She gives a slight gasp when she starts to read the international news, “Greg, did you know Japan is still in a recession after they lost their nuclear plants?”  I shake my head as she continues to narrate the news article, “Apparently over 600 people got radiation sickness since the earthquake and tsunami in 2011, they finally plan on helping the families that lost people.  Over 150,000 died.”  I felt sad for them but at the same time I was happy that natural disasters such as this missed America.  We did have a few disasters in the last few years, but not like other nations. The biggest surprise, which wasn’t a surprise, was when the earthquake hit San Francisco in 2012.  Unlike Japan, we had ample warning and there were minimum causalities.  We did however lose a third of the city when it gradually started to slide into the sea.  Government forced an evacuation and only the fanatics, sick and old stayed.  There was no Tsunami.  I think many people did not fight to stay because a lot of us simply want to survive.  Regardless, a lot of California’s migrated to Nevada, New Mexico, Arizona, and Seattle.  Only 30,000 people died.

I ask my wife, “Anything new in the world?”  After a few minutes of reiterating things I already knew she finds something of interest.

“Yes, do you know what happened to China?”  I briefly recall that in 2011 they had a crisis.  An earthquake did some unexpected havoc in the western part of the country.  April continues, “The disaster relief department of China's Civil Affairs Ministry says they were unprepared for the earthquake that occurred late in 2011!  It’s been two years and they finally released the reports.”  I perk up; information like this could really impress my coworkers if they didn’t read the paper this morning.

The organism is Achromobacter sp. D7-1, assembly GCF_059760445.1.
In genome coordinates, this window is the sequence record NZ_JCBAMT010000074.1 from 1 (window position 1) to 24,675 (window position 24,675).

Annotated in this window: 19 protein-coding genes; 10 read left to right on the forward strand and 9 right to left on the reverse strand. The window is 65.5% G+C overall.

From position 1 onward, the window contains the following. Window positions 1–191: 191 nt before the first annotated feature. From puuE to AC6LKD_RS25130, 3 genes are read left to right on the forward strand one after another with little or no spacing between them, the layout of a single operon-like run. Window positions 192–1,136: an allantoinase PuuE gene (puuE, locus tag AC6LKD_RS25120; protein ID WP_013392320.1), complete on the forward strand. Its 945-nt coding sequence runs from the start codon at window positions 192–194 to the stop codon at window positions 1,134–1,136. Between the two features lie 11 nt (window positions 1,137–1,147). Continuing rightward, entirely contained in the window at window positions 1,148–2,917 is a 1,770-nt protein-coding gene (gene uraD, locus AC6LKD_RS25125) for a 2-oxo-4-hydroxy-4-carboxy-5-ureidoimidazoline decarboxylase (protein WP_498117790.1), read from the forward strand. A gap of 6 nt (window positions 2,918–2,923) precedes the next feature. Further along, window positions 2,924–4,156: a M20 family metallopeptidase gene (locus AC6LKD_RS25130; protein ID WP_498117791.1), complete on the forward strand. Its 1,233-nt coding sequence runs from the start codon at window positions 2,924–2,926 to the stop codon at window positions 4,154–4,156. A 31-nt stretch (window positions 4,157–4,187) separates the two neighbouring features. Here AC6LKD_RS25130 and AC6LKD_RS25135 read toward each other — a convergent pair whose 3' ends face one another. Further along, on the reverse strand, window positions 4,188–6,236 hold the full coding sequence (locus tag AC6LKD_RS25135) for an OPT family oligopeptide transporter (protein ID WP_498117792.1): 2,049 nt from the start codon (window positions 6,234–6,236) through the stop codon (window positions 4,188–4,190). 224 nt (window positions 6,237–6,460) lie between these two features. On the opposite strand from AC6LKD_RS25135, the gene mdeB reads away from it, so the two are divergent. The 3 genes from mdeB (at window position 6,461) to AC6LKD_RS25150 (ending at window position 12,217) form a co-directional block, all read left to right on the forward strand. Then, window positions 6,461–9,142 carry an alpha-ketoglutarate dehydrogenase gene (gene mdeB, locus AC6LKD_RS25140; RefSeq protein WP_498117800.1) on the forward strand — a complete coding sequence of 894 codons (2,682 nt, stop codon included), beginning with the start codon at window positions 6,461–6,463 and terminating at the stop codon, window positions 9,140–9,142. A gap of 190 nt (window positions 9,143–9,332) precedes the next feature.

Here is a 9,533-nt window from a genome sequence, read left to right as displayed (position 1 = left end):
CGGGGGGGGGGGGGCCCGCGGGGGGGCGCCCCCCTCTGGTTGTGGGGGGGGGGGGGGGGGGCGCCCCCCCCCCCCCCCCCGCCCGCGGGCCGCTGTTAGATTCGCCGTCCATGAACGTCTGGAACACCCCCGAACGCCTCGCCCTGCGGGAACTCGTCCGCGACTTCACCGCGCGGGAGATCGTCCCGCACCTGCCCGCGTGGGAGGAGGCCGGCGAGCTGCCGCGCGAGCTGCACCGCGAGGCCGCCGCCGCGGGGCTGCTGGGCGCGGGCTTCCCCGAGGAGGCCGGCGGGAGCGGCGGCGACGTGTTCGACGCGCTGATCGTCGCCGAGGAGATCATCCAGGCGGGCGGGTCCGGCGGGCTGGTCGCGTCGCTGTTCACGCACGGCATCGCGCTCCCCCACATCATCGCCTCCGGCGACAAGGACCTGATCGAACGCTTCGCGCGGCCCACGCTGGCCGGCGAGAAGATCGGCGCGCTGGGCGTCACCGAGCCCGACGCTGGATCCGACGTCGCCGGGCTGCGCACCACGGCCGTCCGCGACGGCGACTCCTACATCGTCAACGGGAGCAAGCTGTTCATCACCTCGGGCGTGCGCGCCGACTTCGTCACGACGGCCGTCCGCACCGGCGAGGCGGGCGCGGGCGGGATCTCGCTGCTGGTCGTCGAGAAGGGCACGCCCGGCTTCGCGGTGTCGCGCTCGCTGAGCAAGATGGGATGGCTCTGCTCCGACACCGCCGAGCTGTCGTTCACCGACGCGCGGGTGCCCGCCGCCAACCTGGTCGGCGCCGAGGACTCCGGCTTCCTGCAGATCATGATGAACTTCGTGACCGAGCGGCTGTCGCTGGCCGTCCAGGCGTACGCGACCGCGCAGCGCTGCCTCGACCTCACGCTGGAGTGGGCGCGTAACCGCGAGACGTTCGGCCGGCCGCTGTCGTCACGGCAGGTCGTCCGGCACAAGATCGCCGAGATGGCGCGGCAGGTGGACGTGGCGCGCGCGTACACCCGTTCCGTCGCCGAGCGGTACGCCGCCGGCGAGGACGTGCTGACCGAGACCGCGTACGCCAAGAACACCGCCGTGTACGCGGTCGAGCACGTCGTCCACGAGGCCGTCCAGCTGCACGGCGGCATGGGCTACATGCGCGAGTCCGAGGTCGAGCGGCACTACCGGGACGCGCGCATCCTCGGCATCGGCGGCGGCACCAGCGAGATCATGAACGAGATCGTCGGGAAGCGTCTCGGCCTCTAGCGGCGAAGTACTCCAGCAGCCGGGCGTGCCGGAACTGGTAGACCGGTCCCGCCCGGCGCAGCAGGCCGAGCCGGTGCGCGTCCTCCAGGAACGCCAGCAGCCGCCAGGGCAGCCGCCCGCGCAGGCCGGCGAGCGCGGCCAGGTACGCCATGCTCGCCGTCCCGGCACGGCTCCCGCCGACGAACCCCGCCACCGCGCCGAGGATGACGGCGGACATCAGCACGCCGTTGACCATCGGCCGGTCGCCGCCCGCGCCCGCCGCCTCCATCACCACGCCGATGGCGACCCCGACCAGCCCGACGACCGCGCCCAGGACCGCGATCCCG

April continues, “The Chinese ministry finally admits that city planning happened too quickly.  A few advisors knew they were building in geological unsafe places.”   

I quickly insert, “They should not have been greedy to outdo the world economically.  China could have been content when Japan got hit by the earthquake/tsunami/nuclear reactor incident in 2011.  Instead they invested billions of dollars to enhance their economy and built entire cities on fault lines.  Caution was discarded.”  November of 2011 saw an end to China’s economic expansion.  At 9:43 AM multiple earthquakes started in the Wenchuan, Sichuan Province.  The land split and streams became rivers and lakes.  Within 6 hours over 300,000 died and millions became refuges.  To make matters worse the earthquakes aftershocks destroyed many of the countries dams and nuclear plants.  Another half a million died due to floods in the eastern China the same week.

April concludes, “The Chinese government shot and executed the top officials who built the region.  They say that the reason the cities were built at those locations had something to do with political corruption.”  I notice we are nearing our stop at Union Station.  

“That’s cool honey, you ready for brunch at Burger King?”  My mind starts to go back to the day ahead of me.  I start shaking with excitement as we walk pass the liberty bell at the entrance of the metro station.  There is a homeless person who has a blue plastic beer cup in front of him.  There is a sign on his chest made out of card board.  I pause for a second as I read his message, ‘The world ends today’, I toss a few pennies into his cup as the rest of the crowd walks by.